Peking Spring Festival: Decibel, Pollen Trio @ TheStreet Theatre, Canberra(14/05/11)
Mon 16th May, 2011 in Gig Reviews
On a frosty, chilly Saturday night, the Peking Spring Festival was brought to a close in the rather quaint Street 2 at The Street Theatre.
The festival, presented by HellosQuare Recordings has had somewhat of a monopoly on live Canberra performances for the past three weeks, with shows featuring HellosQuare artists, plus guests taking place at venues such as the aforementioned Street Theatre, Smith’s Bookshop, ANU Bar, Bar 32 and The Phoenix. The aim of the festival was to showcase the very best in creative and experimental music, and if the final show on Saturday was anything to go by, the mission has well and truly been accomplished.
After milling about in the cosy foyer and trying to warm up blue, freezing hands, the crowd was ushered into the small theatre in order for the night to get under way. Upon sitting down in the rather intimate setting, I marveled at how nice it was, just this once, to get to see a gig without having to stand on tired feet while jostling with intoxicated fans. After all, every now and then it’s nice to indulge your inner grandma.
The night’s entertainment began with HellosQuare old hats Pollen Trio. One of the label’s first bands, Pollen Trio, are locals who play experimental jazz that is best heard to be appreciated. With an organ, a trumpet, drums, and other bits and bobs, Pollen make music that on paper sounds like a cacophonic mess. But on hearing, it becomes apparent that the seemingly random and dissonant sounds are in fact, an intricate moray of melody and disconnection. What begins as a mess becomes atmospheric; what sounds like randomness becomes organic, and what is at first disconcerting ends as spellbinding. Their half an hour set was enough to lull the crowd into a hypnotic, other-worldly state that was difficult to shake when it came time for the interval.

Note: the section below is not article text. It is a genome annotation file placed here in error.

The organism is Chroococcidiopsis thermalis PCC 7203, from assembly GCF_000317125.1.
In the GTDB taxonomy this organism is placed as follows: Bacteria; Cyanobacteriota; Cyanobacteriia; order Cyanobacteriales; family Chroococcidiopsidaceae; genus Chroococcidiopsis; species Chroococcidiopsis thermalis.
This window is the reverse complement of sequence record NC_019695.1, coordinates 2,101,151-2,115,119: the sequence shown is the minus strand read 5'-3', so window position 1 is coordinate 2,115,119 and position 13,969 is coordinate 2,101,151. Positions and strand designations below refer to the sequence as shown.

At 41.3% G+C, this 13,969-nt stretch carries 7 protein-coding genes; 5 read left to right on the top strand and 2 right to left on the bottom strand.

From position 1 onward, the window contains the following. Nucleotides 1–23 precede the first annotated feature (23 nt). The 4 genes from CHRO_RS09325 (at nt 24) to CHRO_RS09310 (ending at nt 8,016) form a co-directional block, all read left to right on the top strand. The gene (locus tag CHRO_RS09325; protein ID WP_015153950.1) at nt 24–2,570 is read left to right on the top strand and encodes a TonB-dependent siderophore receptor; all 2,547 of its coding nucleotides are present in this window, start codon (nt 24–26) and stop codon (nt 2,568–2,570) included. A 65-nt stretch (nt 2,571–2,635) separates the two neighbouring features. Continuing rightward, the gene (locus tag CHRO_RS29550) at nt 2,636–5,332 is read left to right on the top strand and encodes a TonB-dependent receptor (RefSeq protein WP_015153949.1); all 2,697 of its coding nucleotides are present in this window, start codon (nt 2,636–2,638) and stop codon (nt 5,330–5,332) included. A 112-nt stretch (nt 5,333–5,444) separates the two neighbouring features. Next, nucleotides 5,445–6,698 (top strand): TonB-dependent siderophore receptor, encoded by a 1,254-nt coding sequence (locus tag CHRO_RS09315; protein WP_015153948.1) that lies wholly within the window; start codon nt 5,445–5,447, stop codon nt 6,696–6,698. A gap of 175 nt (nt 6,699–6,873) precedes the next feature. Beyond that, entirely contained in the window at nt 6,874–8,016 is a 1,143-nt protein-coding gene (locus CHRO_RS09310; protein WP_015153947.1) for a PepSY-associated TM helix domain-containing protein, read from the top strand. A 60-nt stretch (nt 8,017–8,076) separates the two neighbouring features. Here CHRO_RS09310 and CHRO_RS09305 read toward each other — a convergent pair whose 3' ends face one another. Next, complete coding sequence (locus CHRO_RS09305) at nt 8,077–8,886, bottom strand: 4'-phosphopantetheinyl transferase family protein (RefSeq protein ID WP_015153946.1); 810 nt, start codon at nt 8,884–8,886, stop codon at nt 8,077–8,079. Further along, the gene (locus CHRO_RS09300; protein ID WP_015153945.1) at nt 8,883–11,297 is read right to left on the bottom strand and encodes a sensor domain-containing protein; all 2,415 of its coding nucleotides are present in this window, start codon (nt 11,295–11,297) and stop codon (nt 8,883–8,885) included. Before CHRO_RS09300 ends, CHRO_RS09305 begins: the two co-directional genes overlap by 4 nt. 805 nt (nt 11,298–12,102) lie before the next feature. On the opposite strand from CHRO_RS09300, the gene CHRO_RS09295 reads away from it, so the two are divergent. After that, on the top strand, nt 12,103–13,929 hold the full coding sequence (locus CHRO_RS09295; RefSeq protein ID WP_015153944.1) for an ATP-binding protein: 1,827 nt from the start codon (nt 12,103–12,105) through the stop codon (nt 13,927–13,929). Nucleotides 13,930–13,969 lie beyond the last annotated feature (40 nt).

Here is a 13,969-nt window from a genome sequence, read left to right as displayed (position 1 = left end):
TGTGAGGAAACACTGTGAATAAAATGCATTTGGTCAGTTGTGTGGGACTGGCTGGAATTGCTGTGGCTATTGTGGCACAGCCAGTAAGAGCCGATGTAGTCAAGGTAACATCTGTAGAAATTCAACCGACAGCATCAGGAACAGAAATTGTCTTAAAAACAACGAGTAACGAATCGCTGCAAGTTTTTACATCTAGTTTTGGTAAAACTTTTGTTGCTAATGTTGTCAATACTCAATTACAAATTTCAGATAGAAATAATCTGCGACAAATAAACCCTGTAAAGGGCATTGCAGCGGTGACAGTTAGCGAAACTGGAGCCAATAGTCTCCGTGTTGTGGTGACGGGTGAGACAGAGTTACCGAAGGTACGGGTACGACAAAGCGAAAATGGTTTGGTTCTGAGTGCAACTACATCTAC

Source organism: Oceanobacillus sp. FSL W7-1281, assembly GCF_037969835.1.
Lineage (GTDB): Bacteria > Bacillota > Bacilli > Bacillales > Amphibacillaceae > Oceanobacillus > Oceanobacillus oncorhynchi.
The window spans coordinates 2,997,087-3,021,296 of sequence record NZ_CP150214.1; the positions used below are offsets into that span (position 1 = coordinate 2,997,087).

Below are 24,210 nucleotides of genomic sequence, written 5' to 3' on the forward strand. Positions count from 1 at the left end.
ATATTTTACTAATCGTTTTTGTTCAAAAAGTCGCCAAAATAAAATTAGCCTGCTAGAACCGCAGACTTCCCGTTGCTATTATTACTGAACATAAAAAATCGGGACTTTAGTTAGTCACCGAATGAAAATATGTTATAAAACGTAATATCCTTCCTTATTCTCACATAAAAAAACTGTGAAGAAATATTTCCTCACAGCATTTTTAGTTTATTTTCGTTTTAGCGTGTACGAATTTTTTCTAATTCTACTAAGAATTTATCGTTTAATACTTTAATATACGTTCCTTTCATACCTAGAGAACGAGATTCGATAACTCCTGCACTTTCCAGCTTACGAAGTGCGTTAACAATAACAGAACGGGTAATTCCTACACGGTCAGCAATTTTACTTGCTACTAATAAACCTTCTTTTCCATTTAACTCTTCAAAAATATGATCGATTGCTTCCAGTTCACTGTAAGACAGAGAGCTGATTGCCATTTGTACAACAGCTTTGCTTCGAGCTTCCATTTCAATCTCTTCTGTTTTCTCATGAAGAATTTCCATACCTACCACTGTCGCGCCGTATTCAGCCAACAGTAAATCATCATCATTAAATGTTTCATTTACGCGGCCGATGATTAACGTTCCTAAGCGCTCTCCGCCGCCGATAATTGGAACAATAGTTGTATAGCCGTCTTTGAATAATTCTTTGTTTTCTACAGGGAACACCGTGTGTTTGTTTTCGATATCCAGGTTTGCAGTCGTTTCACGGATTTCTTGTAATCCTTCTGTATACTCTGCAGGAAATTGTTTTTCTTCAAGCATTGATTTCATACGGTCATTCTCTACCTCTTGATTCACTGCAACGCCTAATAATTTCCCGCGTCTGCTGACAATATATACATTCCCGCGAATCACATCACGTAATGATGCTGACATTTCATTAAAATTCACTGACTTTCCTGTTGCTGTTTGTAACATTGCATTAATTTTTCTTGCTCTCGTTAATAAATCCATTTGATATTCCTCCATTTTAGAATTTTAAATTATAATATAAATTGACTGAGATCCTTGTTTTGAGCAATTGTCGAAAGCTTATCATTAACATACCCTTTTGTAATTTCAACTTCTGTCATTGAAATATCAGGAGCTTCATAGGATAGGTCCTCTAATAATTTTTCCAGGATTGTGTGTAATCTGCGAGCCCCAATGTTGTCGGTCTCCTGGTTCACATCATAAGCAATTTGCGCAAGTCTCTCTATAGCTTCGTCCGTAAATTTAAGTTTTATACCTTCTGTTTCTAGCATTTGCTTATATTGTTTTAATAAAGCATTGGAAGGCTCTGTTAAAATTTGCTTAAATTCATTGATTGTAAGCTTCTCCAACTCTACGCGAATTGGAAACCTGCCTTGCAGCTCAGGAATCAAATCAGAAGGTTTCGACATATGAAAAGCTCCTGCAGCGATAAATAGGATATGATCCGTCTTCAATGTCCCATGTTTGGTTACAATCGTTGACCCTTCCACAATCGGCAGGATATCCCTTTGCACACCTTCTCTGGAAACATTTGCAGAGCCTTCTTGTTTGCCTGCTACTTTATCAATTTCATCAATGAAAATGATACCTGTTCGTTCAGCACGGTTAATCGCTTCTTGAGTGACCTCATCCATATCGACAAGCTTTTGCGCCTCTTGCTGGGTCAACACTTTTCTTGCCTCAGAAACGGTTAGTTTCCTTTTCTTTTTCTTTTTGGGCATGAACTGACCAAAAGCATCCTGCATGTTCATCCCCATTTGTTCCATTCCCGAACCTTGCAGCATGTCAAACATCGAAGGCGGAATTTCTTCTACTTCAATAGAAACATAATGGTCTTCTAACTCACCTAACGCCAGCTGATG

After enough time for a drink and a chat, the theatre once again filled up for Decibel. Hailing from Western Australia, Decibel is a five-piece experimental orchestra whose complex creativity and vision make for one intriguing listening experience. The band uses an array of instruments such as the cello, flute and sax, plus a magnetic pitch creator called The Infinity Machine, and works side by side with a computer program to create pieces in which the listener is challenged to find beauty and sense between the conventional notes. The role of the computer is to give each member of the quintet a particular part of a particular song. Thus, no two shows by Decibel will be the same, with the computer giving different instructions each time. From the opening bars of Improbable Games to the haunting finish of Ever Present, Decibel captivated, mesmerized and challenged, leaving behind some pretty skewed perceptions of how music can be created.
In a testament to the fact that music doesn’t always need lyrics, Pollen Trio and Decibel played sets that were impressive, haunting and not soon to be forgotten by all who were in attendance.